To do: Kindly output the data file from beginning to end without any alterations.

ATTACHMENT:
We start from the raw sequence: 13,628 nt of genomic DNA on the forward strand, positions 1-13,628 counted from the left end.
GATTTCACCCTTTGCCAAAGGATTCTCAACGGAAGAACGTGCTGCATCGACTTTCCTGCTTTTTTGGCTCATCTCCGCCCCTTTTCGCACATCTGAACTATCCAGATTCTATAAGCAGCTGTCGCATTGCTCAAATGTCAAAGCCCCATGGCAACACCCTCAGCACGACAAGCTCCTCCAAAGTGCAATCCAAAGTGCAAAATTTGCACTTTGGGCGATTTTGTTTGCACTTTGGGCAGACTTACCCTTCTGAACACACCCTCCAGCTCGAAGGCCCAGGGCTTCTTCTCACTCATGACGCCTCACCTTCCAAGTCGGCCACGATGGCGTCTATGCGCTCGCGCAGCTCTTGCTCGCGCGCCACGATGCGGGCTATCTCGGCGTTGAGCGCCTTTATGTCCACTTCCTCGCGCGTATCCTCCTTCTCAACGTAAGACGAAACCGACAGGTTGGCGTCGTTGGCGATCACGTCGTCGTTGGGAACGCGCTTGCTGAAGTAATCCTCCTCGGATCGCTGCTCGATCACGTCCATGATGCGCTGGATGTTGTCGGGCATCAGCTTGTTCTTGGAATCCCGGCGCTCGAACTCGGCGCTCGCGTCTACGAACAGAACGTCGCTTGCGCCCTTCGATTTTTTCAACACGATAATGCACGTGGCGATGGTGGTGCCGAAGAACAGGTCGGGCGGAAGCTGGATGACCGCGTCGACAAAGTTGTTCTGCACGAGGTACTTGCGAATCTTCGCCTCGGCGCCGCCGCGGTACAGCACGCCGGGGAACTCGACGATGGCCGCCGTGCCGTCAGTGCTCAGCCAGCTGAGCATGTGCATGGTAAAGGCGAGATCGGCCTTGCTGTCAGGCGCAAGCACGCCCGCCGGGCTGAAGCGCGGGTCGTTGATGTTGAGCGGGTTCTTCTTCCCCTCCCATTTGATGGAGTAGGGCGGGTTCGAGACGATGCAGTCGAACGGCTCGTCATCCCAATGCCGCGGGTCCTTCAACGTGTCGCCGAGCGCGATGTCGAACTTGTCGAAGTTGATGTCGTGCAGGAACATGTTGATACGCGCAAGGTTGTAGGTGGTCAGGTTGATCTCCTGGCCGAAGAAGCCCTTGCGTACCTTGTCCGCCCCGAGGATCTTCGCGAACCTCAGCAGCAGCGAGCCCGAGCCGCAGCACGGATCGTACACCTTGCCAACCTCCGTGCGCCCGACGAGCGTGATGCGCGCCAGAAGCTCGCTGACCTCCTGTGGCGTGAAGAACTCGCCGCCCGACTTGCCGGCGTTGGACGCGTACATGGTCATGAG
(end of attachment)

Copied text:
We start from the raw sequence: 13,628 nt of genomic DNA on the forward strand, positions 1-13,628 counted from the left end.
GATTTCACCCTTTGCCAAAGGATTCTCAACGGAAGAACGTGCTGCATCGACTTTCCTGCTTTTTTGGCTCATCTCCGCCCCTTTTCGCACATCTGAACTATCCAGATTCTATAAGCAGCTGTCGCATTGCTCAAATGTCAAAGCCCCATGGCAACACCCTCAGCACGACAAGCTCCTCCAAAGTGCAATCCAAAGTGCAAAATTTGCACTTTGGGCGATTTTGTTTGCACTTTGGGCAGACTTACCCTTCTGAACACACCCTCCAGCTCGAAGGCCCAGGGCTTCTTCTCACTCATGACGCCTCACCTTCCAAGTCGGCCACGATGGCGTCTATGCGCTCGCGCAGCTCTTGCTCGCGCGCCACGATGCGGGCTATCTCGGCGTTGAGCGCCTTTATGTCCACTTCCTCGCGCGTATCCTCCTTCTCAACGTAAGACGAAACCGACAGGTTGGCGTCGTTGGCGATCACGTCGTCGTTGGGAACGCGCTTGCTGAAGTAATCCTCCTCGGATCGCTGCTCGATCACGTCCATGATGCGCTGGATGTTGTCGGGCATCAGCTTGTTCTTGGAATCCCGGCGCTCGAACTCGGCGCTCGCGTCTACGAACAGAACGTCGCTTGCGCCCTTCGATTTTTTCAACACGATAATGCACGTGGCGATGGTGGTGCCGAAGAACAGGTCGGGCGGAAGCTGGATGACCGCGTCGACAAAGTTGTTCTGCACGAGGTACTTGCGAATCTTCGCCTCGGCGCCGCCGCGGTACAGCACGCCGGGGAACTCGACGATGGCCGCCGTGCCGTCAGTGCTCAGCCAGCTGAGCATGTGCATGGTAAAGGCGAGATCGGCCTTGCTGTCAGGCGCAAGCACGCCCGCCGGGCTGAAGCGCGGGTCGTTGATGTTGAGCGGGTTCTTCTTCCCCTCCCATTTGATGGAGTAGGGCGGGTTCGAGACGATGCAGTCGAACGGCTCGTCATCCCAATGCCGCGGGTCCTTCAACGTGTCGCCGAGCGCGATGTCGAACTTGTCGAAGTTGATGTCGTGCAGGAACATGTTGATACGCGCAAGGTTGTAGGTGGTCAGGTTGATCTCCTGGCCGAAGAAGCCCTTGCGTACCTTGTCCGCCCCGAGGATCTTCGCGAACCTCAGCAGCAGCGAGCCCGAGCCGCAGCACGGATCGTACACCTTGCCAACCTCCGTGCGCCCGACGAGCGTGATGCGCGCCAGAAGCTCGCTGACCTCCTGTGGCGTGAAGAACTCGCCGCCCGACTTGCCGGCGTTGGACGCGTACATGGTCATGAG